Why Donald Trump's Closing Remarks At CPAC Are Causing A Huge Stir

Former President Donald J. Trump is likely to go down as one of the most quotable POTUSes in U.S. history. Trump has made his stamp as America's 45th president for his stream-of-consciousness hot takes on his Twitter account (which was permanently suspended as of January 2021 for said "hot takes") and his many off-script press conference quips (who can forget 2020's Bleachgate?).

Trump has never seemed shy of uttering the first thoughts to cross his mind. In 2016, a 2005 recording recovered and leaked by the Washington Post of a casual conversation between him and Access Hollywood host Billy Bush caught pre-presidential Trump remarking on the relationship between his status quo and the female sex. "I just start kissing them," Trump told Bush in the off-mic exchange. "It's like a magnet... I don't even wait." Then, in a quote that defined some of his public image since, Trump added, "When you're a star... You can do anything. Grab 'em by the p***y."

Following that leaked tape, Trump offered an apology via video, per The New York Times. The then-presidential candidate said, "Anyone who knows me knows these words don't reflect who I am. I said it, I was wrong, and I apologize." Despite the controversy, Trump was still elected into office for his first term that same year.

And it's no surprise that now — after losing his incumbent presidential bid to Joe Biden in 2020 — he's still been making headlines with his various verbiages. Trump's comments at the 2021 Conservative Political Action Conference, for example, were no exception.

Donald Trump heavily hinted at a 2024 presidential run

"Donald Trump still has grievances to air," declared a Politico piece dissecting the ex-president's first public address since his 2020 presidential election loss to now-President Joe Biden. At a Conservative Political Action Conference (CPAC) in Maryland on Feb. 28, 2021, Trump reiterated, per NBC News, his disproven claims that he only lost the 2020 election due to widespread voter fraud. "Actually they just lost the White House... This election was rigged," Trump re-proclaimed to a loudly cheering audience at CPAC (via Variety). 

Then, Trump focused his aim at the Supreme Court, claiming they refused to hear his aforementioned grievances about the so-called "rigged" election. "And the Supreme Court and other courts didn't want to do anything about it," Trump quipped. According to Insider, Trump and his team had filed upwards of 40 lawsuits protesting the election results after Biden's declared victory on Nov. 7, 2020. As the publication noted, all 40 were either dismissed or withdrawn by Trump's team.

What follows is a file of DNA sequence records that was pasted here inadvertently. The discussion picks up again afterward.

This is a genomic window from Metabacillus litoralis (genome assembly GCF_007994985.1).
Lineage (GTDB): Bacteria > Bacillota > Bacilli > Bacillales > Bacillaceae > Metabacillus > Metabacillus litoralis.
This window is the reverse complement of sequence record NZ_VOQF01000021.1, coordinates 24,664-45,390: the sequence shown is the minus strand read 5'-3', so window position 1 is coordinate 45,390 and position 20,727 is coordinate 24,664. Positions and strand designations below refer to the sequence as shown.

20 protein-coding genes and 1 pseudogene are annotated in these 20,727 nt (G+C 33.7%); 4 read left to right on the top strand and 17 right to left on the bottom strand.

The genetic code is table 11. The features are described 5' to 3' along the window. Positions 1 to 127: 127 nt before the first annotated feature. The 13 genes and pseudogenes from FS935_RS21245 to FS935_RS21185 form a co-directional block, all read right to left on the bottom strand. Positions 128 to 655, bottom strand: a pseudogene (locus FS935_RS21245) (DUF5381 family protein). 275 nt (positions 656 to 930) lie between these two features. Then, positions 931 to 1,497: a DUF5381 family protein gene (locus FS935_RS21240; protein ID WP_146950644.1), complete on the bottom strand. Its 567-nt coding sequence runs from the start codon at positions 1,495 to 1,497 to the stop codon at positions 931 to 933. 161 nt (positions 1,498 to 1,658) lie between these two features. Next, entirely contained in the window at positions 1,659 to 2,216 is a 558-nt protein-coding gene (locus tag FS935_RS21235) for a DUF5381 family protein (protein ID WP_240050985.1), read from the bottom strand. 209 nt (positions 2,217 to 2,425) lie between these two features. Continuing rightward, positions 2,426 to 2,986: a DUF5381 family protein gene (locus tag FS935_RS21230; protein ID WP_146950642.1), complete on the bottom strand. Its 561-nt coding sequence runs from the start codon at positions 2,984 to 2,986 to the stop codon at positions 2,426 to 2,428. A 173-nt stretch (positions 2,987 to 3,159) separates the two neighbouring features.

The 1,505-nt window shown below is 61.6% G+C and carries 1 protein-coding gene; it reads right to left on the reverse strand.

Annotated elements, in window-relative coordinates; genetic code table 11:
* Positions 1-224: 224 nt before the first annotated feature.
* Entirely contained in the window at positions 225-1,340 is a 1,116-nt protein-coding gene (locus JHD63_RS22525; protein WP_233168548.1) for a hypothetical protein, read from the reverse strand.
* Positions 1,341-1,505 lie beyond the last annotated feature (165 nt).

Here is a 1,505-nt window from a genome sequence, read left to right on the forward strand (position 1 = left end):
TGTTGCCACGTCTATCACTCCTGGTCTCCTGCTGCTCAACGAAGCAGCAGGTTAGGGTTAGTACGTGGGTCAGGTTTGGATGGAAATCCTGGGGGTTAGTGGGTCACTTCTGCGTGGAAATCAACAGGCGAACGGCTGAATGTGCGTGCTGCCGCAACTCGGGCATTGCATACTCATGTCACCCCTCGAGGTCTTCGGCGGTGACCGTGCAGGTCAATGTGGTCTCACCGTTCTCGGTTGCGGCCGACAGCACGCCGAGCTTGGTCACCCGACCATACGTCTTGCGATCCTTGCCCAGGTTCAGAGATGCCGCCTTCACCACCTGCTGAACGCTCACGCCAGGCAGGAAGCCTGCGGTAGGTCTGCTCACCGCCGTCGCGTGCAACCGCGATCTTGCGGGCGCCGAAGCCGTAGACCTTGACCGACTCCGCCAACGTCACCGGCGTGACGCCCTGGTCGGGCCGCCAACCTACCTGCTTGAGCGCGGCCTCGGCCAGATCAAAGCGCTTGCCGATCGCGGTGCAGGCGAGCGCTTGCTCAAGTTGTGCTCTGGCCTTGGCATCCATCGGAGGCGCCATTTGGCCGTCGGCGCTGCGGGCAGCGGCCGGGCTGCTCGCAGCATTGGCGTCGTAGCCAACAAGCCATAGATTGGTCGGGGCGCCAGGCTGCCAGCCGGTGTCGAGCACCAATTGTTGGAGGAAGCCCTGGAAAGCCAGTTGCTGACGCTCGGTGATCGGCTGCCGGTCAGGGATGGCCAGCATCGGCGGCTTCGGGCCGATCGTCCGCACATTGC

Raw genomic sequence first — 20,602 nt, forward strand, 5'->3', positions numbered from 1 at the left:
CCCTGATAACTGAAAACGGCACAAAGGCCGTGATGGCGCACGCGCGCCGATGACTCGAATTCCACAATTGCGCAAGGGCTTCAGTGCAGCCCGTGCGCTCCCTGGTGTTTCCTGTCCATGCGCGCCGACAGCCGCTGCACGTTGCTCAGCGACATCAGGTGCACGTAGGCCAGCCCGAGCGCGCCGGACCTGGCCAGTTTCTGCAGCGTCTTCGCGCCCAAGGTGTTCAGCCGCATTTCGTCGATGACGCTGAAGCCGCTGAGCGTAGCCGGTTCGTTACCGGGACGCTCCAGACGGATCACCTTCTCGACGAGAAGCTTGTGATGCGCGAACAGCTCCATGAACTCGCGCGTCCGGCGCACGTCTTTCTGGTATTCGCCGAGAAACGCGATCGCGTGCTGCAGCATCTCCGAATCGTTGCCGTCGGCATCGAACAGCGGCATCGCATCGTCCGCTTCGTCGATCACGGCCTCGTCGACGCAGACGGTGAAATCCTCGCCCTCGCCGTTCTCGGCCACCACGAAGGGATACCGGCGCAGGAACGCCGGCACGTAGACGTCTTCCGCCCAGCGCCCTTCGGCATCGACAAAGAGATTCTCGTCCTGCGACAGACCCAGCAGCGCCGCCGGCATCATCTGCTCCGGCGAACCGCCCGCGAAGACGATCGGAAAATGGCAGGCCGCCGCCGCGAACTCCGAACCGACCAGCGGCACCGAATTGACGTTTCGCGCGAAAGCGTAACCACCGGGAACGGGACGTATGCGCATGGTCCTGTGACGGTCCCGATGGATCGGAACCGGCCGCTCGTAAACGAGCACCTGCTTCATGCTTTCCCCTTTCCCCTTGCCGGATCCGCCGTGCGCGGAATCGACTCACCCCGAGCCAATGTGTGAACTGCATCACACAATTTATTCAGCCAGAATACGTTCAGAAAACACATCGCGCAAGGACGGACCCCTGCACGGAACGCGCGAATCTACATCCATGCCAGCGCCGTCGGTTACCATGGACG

This did not stop the former POTUS from making the boldest declaration of them all at the 2021 CPAC. "It is far from being over. We will be victorious and America will be stronger and greater than ever before," Trump stated, according to CNN, before adding tantalizingly, "Who knows, I may even decide to beat them for a third time." We suppose we can expect a 2024 presidential run from No. 45 again?

Donald Trump may have slim odds of winning a 2024 presidential bid

Donald Trump is only the 11th president in U.S. history to lose an incumbent election and the first in almost three decades, per Insider. According to Good Morning America, he declared at the 2021 Conservative Political Action Conference that Republicans will "take back the House" and "win the Senate," before adding that a Republican will also make a "triumphant return" to the Oval Office again in 2024. He then teasingly said — in true Trump fashion — "And I wonder who that will be. I wonder who that will be. Who? Who? Who will that be? I wonder."

If Trump's (very obvious) hint that this "who" is indeed himself, then he faces some awfully stiff odds in 2024. Grover Cleveland was the only example of an incumbent president who lost reelection only to win on a subsequent bid, per Insider. After losing reelection to Benjamin Harrison in 1888 while he was the 22nd president, Cleveland succeeded in 1892 in defeating Harrison to become the 24th U.S. president. 

There is some mildly encouraging news for Trump, however. As Sports Betting Dime reported, 2024's incumbent candidate, President Joe Biden, might not be the one he would have to defeat to win. In their most recent poll, the betting website tracker has Biden and Vice President Kamala Harris at even odds of winning the 2024 presidency. As the website remarked, this may have to do with Biden's age, which by that year will be 81.